Baryshnikov Arts Center
Jan 13, 2014
During a recent rehearsal at the Baryshnikov Arts Center, Helen Simoneau worked quietly with a few dancers on the development of a complex duet. She watched the performers execute a passage of movement: one dancer leaned back, falling plank-like toward the floor only to have his momentum unexpectedly diverted by his partner. Suddenly the two bodies where intertwined, reclining gently into each other on the ground.
Deep lunging steps, improbable twisting lifts, elegant extensions emerging out of bodies tipped off their centers - these movements followed, weaving a partnership between two articulate, sensitive bodies. Helen offered suggestions and corrections - guiding the movement toward ease and consistency but also encouraging the dancers to see the space around them, to be attentive not just to their own bodies and to their partner, but also to their environment. I watched as the dancers' bodies softened into a fluid and easy performance of this difficult movement, rich in connection to self, partner and space. Around the room, two other small groups of dancers worked on their own. Another duet rehearsed a delicate lift where one dancer appeared to glide effortlessly over the back of her partner, while in the center of the room a group of women danced through a unison phrase of arcing, spiraling movements. The tone of the room was serious, focused, quiet - almost like a library; each study group moving with gentle determination to become both more expert at and sensitive to the given task.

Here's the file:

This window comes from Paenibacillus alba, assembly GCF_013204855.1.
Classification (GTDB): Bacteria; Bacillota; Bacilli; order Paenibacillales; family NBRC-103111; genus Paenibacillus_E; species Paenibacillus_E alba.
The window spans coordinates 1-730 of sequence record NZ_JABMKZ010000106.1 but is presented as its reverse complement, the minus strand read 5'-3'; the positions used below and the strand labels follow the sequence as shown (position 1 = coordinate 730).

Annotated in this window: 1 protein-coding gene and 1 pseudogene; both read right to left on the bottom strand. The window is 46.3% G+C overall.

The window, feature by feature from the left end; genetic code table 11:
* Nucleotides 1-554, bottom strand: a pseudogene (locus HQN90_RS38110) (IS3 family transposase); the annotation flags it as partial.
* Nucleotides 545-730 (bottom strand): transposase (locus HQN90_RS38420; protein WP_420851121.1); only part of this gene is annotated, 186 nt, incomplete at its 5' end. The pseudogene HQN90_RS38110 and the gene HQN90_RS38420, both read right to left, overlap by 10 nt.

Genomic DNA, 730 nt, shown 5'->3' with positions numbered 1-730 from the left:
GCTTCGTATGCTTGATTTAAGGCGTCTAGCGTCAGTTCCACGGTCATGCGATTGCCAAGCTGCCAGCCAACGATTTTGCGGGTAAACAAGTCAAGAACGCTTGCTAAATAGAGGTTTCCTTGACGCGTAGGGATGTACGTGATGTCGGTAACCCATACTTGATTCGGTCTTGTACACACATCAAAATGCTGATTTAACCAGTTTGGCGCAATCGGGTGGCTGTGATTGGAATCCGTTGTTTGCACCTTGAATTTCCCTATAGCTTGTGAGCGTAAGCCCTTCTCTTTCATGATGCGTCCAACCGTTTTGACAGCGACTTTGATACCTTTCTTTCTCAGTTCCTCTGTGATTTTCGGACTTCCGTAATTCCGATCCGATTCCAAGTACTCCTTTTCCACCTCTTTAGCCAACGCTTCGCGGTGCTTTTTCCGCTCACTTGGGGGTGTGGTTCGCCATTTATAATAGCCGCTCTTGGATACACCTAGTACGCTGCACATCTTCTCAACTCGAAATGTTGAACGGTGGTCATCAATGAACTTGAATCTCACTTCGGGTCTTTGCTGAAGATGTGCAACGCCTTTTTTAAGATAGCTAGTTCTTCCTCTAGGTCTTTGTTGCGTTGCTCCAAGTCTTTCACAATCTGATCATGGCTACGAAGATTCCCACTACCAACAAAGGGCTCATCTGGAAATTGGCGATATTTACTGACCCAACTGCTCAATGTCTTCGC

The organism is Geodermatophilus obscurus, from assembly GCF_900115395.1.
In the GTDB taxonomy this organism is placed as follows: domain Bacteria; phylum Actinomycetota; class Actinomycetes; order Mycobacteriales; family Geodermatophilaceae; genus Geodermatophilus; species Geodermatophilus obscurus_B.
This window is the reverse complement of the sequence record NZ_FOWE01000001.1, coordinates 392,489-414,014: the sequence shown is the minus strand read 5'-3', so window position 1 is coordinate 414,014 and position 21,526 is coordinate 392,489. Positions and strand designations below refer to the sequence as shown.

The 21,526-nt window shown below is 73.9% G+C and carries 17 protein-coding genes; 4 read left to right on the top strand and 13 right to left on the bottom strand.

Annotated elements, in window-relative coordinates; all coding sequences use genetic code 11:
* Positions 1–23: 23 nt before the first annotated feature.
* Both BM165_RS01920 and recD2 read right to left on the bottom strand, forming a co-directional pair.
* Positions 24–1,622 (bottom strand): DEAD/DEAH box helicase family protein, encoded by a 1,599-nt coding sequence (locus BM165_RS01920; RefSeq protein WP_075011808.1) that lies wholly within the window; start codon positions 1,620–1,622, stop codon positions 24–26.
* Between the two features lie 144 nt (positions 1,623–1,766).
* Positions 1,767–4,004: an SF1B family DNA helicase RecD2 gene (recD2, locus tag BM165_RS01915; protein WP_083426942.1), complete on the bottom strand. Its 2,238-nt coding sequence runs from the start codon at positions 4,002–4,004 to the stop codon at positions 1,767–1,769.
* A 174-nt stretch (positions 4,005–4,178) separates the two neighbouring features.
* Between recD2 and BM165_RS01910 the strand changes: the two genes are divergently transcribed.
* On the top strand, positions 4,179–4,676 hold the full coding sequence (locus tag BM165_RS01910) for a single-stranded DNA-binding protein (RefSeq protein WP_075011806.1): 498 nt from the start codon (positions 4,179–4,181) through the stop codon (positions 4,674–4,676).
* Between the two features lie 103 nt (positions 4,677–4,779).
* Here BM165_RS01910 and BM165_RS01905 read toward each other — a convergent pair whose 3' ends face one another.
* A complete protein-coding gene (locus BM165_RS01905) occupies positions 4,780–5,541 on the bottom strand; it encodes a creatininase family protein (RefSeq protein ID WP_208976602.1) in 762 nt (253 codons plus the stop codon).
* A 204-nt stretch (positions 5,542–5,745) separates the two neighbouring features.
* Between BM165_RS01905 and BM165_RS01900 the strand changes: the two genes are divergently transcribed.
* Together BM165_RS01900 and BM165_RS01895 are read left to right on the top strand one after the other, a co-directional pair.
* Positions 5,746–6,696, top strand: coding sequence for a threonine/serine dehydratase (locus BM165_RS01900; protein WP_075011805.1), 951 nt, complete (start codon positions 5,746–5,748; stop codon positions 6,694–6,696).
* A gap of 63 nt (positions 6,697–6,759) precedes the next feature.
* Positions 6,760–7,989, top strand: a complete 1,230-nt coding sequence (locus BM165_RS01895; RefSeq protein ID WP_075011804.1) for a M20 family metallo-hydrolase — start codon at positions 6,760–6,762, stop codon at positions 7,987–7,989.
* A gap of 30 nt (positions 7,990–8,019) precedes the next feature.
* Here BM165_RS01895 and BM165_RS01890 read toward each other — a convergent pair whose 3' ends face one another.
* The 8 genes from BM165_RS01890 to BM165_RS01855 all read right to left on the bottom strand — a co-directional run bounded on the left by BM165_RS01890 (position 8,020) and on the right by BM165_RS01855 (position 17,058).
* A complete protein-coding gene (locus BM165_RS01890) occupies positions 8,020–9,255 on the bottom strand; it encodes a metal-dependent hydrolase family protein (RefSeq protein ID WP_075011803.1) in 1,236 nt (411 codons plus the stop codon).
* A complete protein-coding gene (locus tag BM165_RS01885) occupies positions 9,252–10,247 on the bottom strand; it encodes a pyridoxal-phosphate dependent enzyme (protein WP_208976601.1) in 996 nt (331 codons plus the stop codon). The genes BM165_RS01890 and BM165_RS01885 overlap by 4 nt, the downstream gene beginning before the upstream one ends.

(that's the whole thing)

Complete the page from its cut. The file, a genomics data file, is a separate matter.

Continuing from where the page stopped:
Perception matters: how we create meaning out of a constant stream of sensory stimulus determines the scope and depth of our experience of being alive. Over time, we come to rely on perceptual habits to help us quickly identify what it is we are confronting. These habits enable us to predict what will please or harm us and help our bodies prepare accordingly. But, our ready-made perceptual habits can also limit our engagement with the world. We need to be reminded to expand our interpretations of the feelings, objects and events around us. In order to continue to evolve, we need to learn how to see and feel more and differently than what our habits allow.
Dance - both as a practice and as an art form meant to be experienced (felt/viewed) - has the power to render the human body and its expressive, communicative movement continuously unfamiliar. Dance can remind us to seek new ways of being in the world, guiding us to un-frame our previous assumptions about what it means to be a moving body.